For the City of Yellowknife, spam had become the virtual equivalent of black flies — painfully irritating and increasingly unavoidable.
Spammers were harvesting e-mail addresses off the city’s Web site
and jamming users’ — including the mayor and councillors — inboxes with up to 100 largely unsavoury spam messages a day, says network administrator Andre Thibodeau.
“It was a constant problem,” says Thibodeau. “There were constant e-mails and phone calls from staff — they wanted the spamming stopped. So we started putting blocks in our e-mail servers to stop accepting mail from from yahoo.ca and hotmail.com. Of course there’s a lot of legitimate e-mail from those domains as well, so that didn’t work because you have the public trying to contact the mayor and the councillors and they couldn’t get through, so we had to take all that out.”
It was a problem for more than the users, though. Thibodeau estimates he used to spend 10 hours a week dealing with spam-related problems.
Spam was also a big problem for the secretary at the city’s firehall: the city uses e-mail to communicate confirmation of the city’s emergency services and its dispatch to staff responsible for sending out billing notices.
“It was getting really difficult for the secretary at the firehall to filter visually on the screen between spam and messages from 911,” says Thibodeau. “It didn’t affect the 911 calls operationally, just (the staff person’s) performance and work.”
The city needed the IT version of RAID — something that would stop unsolicited e-mail dead in its tracks. Thibodeau researched the anti-spam software available and settled on a solution from Ottawa-based Roaring Penguin Software Inc. called CanIT, which, according to the company, boasts a kill rate of 99 per cent. Thibodeau says that stat is accurate, based on his experiences.
“It has probably cut out about 98 per cent of the spam,” he says. “Maybe once every two weeks a user will call to say they got a spam message.”
His 10 hours a week dedicated to spam have also been reduced to about five minutes a day. “You log into a Web-based interface, and it sorts it by spam score. We said anything over five is flagged as spam, and anything over eight is automatically deleted,” he says.
David Skoll, president of Roaring Penguin, says CanIT works by sitting on the e-mail server rather than on the user’s desktop.
“By rejecting spam at the server you stop it before it gets on people’s machines, and that’s especially important if you’re dialling in long distance to pick up your mail,” says Skoll. “You don’t want your filtering to take place after an expensive long-distance call.”
It also makes the spam stay on the sender’s server, increasing the cost to the sender, not the recipient. “It’s a small thing but it’s fun,” he says. “It makes people feel good.”
CanIT allows users to create their own blacklists, whitelists and rules and to customize it even to the extent they can make it look like their own Web sites. The scoring system lets users decide whether or not to reject mail as spam.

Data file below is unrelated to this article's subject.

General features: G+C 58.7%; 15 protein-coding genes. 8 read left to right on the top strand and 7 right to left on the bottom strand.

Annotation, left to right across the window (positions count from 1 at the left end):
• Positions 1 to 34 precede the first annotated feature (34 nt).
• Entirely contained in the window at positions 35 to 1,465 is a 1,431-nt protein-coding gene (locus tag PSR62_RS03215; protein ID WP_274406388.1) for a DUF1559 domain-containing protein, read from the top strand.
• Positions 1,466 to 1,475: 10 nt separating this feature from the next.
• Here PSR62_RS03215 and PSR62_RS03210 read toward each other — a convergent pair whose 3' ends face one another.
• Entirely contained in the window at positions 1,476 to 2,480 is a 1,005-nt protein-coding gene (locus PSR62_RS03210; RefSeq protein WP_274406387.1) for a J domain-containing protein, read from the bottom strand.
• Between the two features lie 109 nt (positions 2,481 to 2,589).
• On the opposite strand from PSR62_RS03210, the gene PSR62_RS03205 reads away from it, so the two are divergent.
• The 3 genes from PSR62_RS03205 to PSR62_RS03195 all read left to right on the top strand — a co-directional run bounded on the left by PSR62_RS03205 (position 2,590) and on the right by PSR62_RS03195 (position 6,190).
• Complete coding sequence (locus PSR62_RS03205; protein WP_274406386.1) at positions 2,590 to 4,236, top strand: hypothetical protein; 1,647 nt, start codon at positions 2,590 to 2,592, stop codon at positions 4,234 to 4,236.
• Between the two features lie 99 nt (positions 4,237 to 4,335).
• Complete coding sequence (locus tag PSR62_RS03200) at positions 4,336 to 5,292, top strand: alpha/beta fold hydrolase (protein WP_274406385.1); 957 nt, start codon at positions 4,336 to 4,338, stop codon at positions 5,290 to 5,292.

“It has a GUI that lets you sort through mail very efficiently,” says Skoll. “One person can sort through mail for 100 people in about 10 minutes because interface makes it super-efficient to look through the messages.” At the same time, he adds, “If you want to reduce the workload you can get it to reject messages automatically by setting thresholds, but that’s up to you, we don’t force you to follow our rules.”
Some anti-spam software vendors have taken a different approach — trying to identifying trusted senders rather than trying to eliminate unknown senders. But that puts the onus on e-mail senders, even legitimate ones, to prove they exist, says Skoll.
“For business reasons, a lot of those systems have some sort of challenge response mechanism where the sender has to prove they’re real and that might work on small scale, but it’s totally unacceptable for business. If you have an e-mail address on your Web site people will just get annoyed if they have to prove their existence. It also increases by a factor of three the number of mail messages every time someone wants to contact you, so you’re just making things worse. It’s just as spammy as real spam.”
Thibodeau settled on Roaring Penguin because it’s a Canadian company, first and foremost, but also because the product was easy to install and customize. The city paid just over $6,000 for the product, including 15 hours of support and any upgrades.
Roaring Penguin also provides all customers with source code, which allows them to tailor the product to their needs. Having the source code also protects the city’s investment, says Thibodeau.
“If Roaring Penguin ever went under we could continue to develop the software,” he explains. That’s even more important because while Roaring Penguin has been around for four years, the product is only about a year old, he adds.
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